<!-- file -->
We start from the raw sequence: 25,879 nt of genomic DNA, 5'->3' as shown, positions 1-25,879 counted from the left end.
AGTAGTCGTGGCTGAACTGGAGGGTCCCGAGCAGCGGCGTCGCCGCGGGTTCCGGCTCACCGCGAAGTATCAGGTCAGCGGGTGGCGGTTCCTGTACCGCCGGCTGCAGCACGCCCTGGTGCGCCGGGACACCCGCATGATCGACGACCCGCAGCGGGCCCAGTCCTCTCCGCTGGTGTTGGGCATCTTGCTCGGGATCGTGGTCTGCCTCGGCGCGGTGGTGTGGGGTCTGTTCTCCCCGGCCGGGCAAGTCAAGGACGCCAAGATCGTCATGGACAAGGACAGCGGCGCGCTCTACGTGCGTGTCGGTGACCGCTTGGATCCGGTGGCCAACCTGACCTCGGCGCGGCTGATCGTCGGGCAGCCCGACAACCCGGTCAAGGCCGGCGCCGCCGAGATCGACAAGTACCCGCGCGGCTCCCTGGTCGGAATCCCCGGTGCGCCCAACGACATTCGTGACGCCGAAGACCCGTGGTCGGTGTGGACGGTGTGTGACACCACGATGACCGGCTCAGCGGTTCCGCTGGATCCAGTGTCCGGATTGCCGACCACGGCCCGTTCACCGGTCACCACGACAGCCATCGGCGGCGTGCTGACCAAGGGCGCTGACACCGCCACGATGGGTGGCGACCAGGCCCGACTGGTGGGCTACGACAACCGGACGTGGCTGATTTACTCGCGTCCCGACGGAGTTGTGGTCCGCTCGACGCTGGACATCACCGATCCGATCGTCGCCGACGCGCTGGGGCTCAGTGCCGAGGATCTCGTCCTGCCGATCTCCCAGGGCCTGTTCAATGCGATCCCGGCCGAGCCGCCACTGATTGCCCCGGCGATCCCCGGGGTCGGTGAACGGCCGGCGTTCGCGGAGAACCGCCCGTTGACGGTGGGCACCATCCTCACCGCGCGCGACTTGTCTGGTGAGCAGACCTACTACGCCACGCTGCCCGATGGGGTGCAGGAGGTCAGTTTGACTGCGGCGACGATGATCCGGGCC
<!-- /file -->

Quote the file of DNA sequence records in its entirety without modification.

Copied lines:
We start from the raw sequence: 25,879 nt of genomic DNA, 5'->3' as shown, positions 1-25,879 counted from the left end.
AGTAGTCGTGGCTGAACTGGAGGGTCCCGAGCAGCGGCGTCGCCGCGGGTTCCGGCTCACCGCGAAGTATCAGGTCAGCGGGTGGCGGTTCCTGTACCGCCGGCTGCAGCACGCCCTGGTGCGCCGGGACACCCGCATGATCGACGACCCGCAGCGGGCCCAGTCCTCTCCGCTGGTGTTGGGCATCTTGCTCGGGATCGTGGTCTGCCTCGGCGCGGTGGTGTGGGGTCTGTTCTCCCCGGCCGGGCAAGTCAAGGACGCCAAGATCGTCATGGACAAGGACAGCGGCGCGCTCTACGTGCGTGTCGGTGACCGCTTGGATCCGGTGGCCAACCTGACCTCGGCGCGGCTGATCGTCGGGCAGCCCGACAACCCGGTCAAGGCCGGCGCCGCCGAGATCGACAAGTACCCGCGCGGCTCCCTGGTCGGAATCCCCGGTGCGCCCAACGACATTCGTGACGCCGAAGACCCGTGGTCGGTGTGGACGGTGTGTGACACCACGATGACCGGCTCAGCGGTTCCGCTGGATCCAGTGTCCGGATTGCCGACCACGGCCCGTTCACCGGTCACCACGACAGCCATCGGCGGCGTGCTGACCAAGGGCGCTGACACCGCCACGATGGGTGGCGACCAGGCCCGACTGGTGGGCTACGACAACCGGACGTGGCTGATTTACTCGCGTCCCGACGGAGTTGTGGTCCGCTCGACGCTGGACATCACCGATCCGATCGTCGCCGACGCGCTGGGGCTCAGTGCCGAGGATCTCGTCCTGCCGATCTCCCAGGGCCTGTTCAATGCGATCCCGGCCGAGCCGCCACTGATTGCCCCGGCGATCCCCGGGGTCGGTGAACGGCCGGCGTTCGCGGAGAACCGCCCGTTGACGGTGGGCACCATCCTCACCGCGCGCGACTTGTCTGGTGAGCAGACCTACTACGCCACGCTGCCCGATGGGGTGCAGGAGGTCAGTTTGACTGCGGCGACGATGATCCGGGCC